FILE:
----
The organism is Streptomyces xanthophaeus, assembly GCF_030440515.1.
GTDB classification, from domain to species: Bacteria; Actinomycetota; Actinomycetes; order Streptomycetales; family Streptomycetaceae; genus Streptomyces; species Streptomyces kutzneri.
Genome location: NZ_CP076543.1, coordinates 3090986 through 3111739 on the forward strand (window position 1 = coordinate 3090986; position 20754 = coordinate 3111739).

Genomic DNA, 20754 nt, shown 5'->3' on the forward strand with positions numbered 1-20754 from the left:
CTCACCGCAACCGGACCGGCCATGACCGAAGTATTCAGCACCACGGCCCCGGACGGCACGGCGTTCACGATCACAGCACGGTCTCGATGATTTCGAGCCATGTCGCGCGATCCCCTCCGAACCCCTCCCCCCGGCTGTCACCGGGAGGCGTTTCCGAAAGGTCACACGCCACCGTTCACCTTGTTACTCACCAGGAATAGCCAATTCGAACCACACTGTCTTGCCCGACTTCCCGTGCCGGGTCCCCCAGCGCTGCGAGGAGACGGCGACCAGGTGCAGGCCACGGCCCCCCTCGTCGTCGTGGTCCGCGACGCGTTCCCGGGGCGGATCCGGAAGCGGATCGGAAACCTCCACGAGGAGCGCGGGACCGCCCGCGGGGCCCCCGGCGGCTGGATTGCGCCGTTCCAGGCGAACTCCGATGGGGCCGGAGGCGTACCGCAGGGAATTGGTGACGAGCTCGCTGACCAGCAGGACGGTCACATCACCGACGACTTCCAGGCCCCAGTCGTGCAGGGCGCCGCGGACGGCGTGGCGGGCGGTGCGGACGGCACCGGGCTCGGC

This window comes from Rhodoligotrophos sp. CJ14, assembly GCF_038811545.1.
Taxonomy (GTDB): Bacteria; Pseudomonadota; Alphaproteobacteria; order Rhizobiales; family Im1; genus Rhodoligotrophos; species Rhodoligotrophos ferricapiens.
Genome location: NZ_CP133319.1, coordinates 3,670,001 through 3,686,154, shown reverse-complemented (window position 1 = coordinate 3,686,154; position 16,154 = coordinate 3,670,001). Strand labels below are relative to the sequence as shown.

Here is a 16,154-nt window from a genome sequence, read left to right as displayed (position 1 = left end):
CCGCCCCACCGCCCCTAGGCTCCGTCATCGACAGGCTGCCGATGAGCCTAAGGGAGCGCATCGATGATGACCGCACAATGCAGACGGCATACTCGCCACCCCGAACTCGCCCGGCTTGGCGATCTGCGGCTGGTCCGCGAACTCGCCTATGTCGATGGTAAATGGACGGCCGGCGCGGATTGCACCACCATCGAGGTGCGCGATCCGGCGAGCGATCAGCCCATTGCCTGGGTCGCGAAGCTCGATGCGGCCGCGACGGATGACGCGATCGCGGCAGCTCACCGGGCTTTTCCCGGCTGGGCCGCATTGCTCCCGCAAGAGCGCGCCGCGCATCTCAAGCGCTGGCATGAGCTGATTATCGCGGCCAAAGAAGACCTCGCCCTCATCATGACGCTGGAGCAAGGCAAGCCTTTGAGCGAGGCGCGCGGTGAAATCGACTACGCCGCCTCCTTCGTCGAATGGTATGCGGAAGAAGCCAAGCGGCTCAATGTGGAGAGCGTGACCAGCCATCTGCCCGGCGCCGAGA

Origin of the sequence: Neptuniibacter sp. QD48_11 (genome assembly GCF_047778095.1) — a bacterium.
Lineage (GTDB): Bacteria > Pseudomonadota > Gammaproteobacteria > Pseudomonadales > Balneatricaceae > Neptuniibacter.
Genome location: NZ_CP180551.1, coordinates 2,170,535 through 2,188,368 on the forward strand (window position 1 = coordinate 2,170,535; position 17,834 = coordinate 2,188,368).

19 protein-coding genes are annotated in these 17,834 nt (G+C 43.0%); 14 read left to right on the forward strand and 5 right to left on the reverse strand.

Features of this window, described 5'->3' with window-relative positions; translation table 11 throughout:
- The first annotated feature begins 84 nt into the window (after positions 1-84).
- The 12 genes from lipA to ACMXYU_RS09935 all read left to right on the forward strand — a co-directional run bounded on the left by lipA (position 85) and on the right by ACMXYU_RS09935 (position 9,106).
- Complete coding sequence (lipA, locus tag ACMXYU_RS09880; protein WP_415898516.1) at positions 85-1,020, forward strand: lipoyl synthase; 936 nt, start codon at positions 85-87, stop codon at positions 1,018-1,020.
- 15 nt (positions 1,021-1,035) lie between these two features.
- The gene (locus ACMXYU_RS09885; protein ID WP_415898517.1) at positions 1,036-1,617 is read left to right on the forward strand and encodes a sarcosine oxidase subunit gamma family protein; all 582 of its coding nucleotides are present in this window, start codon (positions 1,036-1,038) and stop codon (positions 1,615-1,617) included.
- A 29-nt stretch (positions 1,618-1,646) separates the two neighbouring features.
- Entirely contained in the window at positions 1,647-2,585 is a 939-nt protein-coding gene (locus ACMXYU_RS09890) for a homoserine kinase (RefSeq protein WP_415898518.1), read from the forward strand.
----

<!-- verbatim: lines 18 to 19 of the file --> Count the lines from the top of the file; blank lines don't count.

- Complete coding sequence (lipA, locus tag ACMXYU_RS09880; protein WP_415898516.1) at positions 85-1,020, forward strand: lipoyl synthase; 936 nt, start codon at positions 85-87, stop codon at positions 1,018-1,020.
- 15 nt (positions 1,021-1,035) lie between these two features.